The Urge to Kill

Back when my first mystery came out, my father sent letters to several hundred of his nearest and dearest friends, urging them to buy it. Proud? Almost as proud as when I produced his first grandson.

But then, so help me, he asked me when I was going to write a real book.

And I already knew I probably never would, not the kind he meant. I don’t write mysteries because I think the world needs me to or they’ll sell better than other kinds of books. Or for any of a dozen other reasons. I write them because I love to read them.

So why is that? Aside from the writing and storytelling I enjoy in a good mystery (and the first one I read as an adult was Dorothy L. Sayers’s The Nine Tailors), I’m afraid it’s the urge to kill, the reason my pacifist father liked boxing matches on television. He once told me, “I just think of the two guys giving me the most trouble at the moment and then watch them beat each other to a bloody pulp.”

By the time I wrote the first book, I was playing in our community orchestra, in the lowly viola section. An oboist did something I’ve long since forgotten that annoyed me so much I thought to myself, if I ever write a mystery, I’m going to kill an oboe player. So I did.

Oh, not that oboe player. I had to make one up. Not just to avoid a lawsuit, but to set me free to think up ways and reasons and suspects and red herrings and all the other people, things, and twists to involve in the story. That’s when the urge to kill turns into real work. But I can’t be the only one to put into my victim’s mouth words that made me mad at someone I didn’t have the satisfaction of bumping off.

Or the only one to have characters stand up on their hind legs and say things I didn’t plan at all. The difference between that and real life is that I then get to decide whether to let them keep doing it. My characters don’t, though. In the book that will finally see the light of day in 2013, a prospective mother-in-law that I’d thought might be a mere fusspot has turned into someone you wouldn’t want to spend five minutes with. Kill her? I wouldn’t dream of it. I might want her again.

Totally off the topic, I hope you’ll all join me in wishing Janet Dawson a very happy Halloween–birthday, that is. She won’t tell us which one, but I suppose you could ask her.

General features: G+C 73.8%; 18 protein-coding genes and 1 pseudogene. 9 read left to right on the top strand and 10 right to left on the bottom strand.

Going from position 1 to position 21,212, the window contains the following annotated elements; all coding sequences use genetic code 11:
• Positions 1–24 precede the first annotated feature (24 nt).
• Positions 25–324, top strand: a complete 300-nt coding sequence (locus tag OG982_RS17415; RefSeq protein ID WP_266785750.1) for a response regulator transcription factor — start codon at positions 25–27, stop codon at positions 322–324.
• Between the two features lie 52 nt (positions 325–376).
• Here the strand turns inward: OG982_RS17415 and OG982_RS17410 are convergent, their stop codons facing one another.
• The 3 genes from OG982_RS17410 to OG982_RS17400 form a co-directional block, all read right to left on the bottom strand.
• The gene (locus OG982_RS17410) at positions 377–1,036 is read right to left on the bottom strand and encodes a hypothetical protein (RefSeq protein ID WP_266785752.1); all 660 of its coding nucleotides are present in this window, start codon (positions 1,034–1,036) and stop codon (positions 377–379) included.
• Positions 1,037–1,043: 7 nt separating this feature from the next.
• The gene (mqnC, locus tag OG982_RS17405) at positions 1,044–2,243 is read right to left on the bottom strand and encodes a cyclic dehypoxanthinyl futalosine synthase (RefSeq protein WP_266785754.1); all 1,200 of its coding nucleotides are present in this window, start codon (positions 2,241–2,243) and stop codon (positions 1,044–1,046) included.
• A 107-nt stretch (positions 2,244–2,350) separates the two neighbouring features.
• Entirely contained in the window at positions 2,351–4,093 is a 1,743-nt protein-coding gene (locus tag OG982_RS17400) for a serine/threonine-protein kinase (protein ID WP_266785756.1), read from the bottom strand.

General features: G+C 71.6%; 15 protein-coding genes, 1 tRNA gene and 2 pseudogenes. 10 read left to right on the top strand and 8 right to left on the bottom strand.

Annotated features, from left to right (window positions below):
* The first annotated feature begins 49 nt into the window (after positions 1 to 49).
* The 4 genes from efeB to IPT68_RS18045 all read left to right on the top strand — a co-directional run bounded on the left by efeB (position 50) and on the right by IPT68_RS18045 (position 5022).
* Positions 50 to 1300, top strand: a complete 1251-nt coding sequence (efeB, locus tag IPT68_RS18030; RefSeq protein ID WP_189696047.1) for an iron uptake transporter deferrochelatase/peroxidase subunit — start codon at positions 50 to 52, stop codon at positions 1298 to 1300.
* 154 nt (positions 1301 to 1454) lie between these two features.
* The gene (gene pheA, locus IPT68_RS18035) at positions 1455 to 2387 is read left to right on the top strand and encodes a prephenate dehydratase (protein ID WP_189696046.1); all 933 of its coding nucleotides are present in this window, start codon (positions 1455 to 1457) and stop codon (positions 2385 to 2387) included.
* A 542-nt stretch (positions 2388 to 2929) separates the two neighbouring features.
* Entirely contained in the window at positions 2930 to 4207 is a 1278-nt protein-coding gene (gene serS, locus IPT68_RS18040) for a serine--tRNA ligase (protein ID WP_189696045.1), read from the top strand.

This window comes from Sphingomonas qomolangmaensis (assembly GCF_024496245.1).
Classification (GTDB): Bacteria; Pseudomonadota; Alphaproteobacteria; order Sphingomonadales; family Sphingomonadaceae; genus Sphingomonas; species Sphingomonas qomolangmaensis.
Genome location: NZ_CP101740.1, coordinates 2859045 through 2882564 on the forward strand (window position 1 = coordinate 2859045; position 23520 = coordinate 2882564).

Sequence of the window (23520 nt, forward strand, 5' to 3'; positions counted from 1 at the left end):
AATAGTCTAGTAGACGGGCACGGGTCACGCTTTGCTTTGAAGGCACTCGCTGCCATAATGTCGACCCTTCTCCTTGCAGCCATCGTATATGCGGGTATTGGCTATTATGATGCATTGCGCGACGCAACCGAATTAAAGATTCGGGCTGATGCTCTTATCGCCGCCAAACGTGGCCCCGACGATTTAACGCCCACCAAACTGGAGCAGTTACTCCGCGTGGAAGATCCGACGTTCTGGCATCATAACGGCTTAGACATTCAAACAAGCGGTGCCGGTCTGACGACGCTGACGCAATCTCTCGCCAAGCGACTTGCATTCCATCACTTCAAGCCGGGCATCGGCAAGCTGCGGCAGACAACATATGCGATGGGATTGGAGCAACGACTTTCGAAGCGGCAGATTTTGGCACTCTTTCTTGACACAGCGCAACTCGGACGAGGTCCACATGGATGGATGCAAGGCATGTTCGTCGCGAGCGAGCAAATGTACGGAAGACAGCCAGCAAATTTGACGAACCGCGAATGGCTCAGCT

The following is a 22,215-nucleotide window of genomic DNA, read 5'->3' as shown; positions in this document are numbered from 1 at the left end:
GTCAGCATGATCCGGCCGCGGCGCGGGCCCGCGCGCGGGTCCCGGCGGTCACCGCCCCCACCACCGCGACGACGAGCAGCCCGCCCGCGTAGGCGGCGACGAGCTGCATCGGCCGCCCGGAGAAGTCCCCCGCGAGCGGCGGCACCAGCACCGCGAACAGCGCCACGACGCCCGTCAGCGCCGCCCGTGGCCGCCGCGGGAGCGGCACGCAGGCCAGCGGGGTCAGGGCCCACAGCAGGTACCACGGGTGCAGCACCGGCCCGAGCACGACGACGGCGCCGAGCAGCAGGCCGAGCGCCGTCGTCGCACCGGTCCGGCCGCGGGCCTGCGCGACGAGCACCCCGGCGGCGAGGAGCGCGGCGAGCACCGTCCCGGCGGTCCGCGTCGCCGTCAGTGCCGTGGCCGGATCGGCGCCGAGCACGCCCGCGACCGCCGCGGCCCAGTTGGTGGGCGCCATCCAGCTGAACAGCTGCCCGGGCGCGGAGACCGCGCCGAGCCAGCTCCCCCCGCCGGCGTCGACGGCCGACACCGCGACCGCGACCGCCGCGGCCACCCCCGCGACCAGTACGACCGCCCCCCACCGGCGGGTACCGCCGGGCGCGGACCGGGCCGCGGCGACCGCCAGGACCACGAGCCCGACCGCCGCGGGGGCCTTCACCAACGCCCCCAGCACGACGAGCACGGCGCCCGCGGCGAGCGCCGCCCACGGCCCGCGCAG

Of course, if you do, she might have to kill you.

Better hand out chocolates instead.

Sara Hoskinson Frommer

12 thoughts on “The Urge to Kill

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  1. I’ve been outed! Thanks for the birthday greetings, Sara. I share the date with one of my favorite mystery writers, Dick Francis. Virtual chocolate gladly accepted. And no, you’re not the only one. I killed an ex-boyfriend in Take A Number. It was very satisfying.


  2. Love your blog, Sarah, and so happy to anticipate your series again, which I’ve sorely missed. In a YA novel I turned my mother-in-law into a bossy bus driver and she never recognized herself. So I think we can often kill with impunity, yes?


    1. Thank you, Nancy!

      Having read your first amazing adventures of Mary Wollstonecraft (not to mention learning how to pronounce her, which is worth reading the book for), I look forward to the new book.



  3. I’ll take an editorial bow for asking Nancy to put in the pronunciation of Wollstonecraft. When I heard a British friend pronouncing it (during the editing) I realized I’d been saying it wrong(ly?).

    Oops, sorry, this section is supposed to be about Sara! Well,we all know how to pronounce Joan Spencer, so I’ll just say that I love the spelling of your name. With the H at the end, it’s just not the same.


    1. Take that bow, indeed. I sure needed the help. If you do what Nancy tells you to, you sound like Queen Elizabeth.

      As for Sara, I messed up my one chance to help people spell it right when I used my maiden name as part of my writing name. My “regular” signature doesn’t have an H right after Sara.


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